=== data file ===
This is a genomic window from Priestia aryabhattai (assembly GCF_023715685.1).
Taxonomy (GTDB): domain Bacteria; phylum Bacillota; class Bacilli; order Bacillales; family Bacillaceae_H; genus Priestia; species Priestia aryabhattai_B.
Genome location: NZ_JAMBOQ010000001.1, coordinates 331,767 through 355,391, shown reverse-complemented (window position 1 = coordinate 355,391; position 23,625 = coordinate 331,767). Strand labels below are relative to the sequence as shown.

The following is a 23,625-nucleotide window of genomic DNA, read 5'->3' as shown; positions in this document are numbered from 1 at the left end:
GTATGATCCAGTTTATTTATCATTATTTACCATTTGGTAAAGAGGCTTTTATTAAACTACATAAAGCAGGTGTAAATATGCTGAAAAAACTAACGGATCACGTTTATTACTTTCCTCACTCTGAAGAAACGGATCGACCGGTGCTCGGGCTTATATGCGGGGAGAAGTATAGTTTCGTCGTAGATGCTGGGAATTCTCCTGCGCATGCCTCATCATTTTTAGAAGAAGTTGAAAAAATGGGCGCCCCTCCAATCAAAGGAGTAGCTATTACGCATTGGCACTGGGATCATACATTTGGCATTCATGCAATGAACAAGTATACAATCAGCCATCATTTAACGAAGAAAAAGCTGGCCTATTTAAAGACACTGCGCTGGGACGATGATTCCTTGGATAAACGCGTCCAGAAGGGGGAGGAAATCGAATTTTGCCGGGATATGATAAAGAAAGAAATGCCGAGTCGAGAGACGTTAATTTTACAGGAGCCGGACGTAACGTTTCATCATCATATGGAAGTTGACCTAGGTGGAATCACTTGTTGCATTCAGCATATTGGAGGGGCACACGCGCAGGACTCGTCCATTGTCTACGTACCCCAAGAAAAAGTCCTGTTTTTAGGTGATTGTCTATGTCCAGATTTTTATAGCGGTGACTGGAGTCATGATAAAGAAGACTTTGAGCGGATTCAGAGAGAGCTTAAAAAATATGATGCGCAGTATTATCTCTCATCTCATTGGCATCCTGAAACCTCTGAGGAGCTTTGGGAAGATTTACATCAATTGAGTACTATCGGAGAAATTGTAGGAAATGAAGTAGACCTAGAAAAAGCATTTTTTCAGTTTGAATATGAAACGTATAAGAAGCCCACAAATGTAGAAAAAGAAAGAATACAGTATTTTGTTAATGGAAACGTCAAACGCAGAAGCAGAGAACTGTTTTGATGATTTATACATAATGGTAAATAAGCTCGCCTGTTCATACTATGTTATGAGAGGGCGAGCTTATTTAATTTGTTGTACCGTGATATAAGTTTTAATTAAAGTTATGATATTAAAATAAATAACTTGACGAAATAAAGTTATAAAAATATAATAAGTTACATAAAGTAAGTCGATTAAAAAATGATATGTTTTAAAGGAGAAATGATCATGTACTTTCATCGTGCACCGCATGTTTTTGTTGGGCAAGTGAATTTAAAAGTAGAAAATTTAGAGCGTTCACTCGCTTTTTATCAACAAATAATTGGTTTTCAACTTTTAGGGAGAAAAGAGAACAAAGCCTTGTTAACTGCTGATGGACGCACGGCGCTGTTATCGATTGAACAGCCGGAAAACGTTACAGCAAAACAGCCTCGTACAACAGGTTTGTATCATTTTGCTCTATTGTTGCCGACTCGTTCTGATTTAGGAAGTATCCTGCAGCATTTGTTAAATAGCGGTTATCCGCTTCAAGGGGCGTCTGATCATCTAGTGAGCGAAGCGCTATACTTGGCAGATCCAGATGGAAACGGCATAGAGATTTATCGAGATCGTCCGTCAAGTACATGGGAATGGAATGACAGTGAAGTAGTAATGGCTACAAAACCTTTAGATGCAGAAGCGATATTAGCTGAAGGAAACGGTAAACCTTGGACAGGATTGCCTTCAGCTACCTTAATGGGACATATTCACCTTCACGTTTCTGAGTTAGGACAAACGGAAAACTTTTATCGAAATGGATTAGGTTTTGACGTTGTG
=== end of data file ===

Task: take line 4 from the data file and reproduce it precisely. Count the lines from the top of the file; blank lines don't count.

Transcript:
The following is a 23,625-nucleotide window of genomic DNA, read 5'->3' as shown; positions in this document are numbered from 1 at the left end: